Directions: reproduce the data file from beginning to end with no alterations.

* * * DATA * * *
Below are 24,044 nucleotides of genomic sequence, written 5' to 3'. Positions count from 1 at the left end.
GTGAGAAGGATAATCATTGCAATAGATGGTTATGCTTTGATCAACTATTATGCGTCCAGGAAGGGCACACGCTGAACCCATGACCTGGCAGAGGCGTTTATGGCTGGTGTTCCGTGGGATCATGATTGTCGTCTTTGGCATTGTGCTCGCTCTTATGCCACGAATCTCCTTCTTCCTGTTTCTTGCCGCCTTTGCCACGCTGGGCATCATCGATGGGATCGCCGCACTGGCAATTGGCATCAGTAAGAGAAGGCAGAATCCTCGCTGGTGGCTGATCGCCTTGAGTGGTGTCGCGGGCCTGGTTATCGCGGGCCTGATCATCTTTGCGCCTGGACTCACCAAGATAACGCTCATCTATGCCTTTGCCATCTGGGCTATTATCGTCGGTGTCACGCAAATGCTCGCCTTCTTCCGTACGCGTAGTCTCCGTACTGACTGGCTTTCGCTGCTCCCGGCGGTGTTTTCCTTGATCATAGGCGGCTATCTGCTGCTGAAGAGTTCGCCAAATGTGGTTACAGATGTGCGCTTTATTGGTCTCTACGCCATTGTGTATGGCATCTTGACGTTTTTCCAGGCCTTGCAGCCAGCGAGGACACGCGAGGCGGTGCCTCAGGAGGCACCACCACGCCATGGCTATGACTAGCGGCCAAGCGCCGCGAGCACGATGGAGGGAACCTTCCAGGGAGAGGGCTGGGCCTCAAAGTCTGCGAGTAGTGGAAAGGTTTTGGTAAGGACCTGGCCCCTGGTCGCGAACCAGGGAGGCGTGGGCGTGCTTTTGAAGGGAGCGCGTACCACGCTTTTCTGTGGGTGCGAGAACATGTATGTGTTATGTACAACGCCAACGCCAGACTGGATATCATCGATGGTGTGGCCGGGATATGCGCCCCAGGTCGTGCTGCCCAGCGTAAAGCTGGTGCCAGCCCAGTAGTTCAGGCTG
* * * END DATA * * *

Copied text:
Below are 24,044 nucleotides of genomic sequence, written 5' to 3'. Positions count from 1 at the left end.
GTGAGAAGGATAATCATTGCAATAGATGGTTATGCTTTGATCAACTATTATGCGTCCAGGAAGGGCACACGCTGAACCCATGACCTGGCAGAGGCGTTTATGGCTGGTGTTCCGTGGGATCATGATTGTCGTCTTTGGCATTGTGCTCGCTCTTATGCCACGAATCTCCTTCTTCCTGTTTCTTGCCGCCTTTGCCACGCTGGGCATCATCGATGGGATCGCCGCACTGGCAATTGGCATCAGTAAGAGAAGGCAGAATCCTCGCTGGTGGCTGATCGCCTTGAGTGGTGTCGCGGGCCTGGTTATCGCGGGCCTGATCATCTTTGCGCCTGGACTCACCAAGATAACGCTCATCTATGCCTTTGCCATCTGGGCTATTATCGTCGGTGTCACGCAAATGCTCGCCTTCTTCCGTACGCGTAGTCTCCGTACTGACTGGCTTTCGCTGCTCCCGGCGGTGTTTTCCTTGATCATAGGCGGCTATCTGCTGCTGAAGAGTTCGCCAAATGTGGTTACAGATGTGCGCTTTATTGGTCTCTACGCCATTGTGTATGGCATCTTGACGTTTTTCCAGGCCTTGCAGCCAGCGAGGACACGCGAGGCGGTGCCTCAGGAGGCACCACCACGCCATGGCTATGACTAGCGGCCAAGCGCCGCGAGCACGATGGAGGGAACCTTCCAGGGAGAGGGCTGGGCCTCAAAGTCTGCGAGTAGTGGAAAGGTTTTGGTAAGGACCTGGCCCCTGGTCGCGAACCAGGGAGGCGTGGGCGTGCTTTTGAAGGGAGCGCGTACCACGCTTTTCTGTGGGTGCGAGAACATGTATGTGTTATGTACAACGCCAACGCCAGACTGGATATCATCGATGGTGTGGCCGGGATATGCGCCCCAGGTCGTGCTGCCCAGCGTAAAGCTGGTGCCAGCCCAGTAGTTCAGGCTG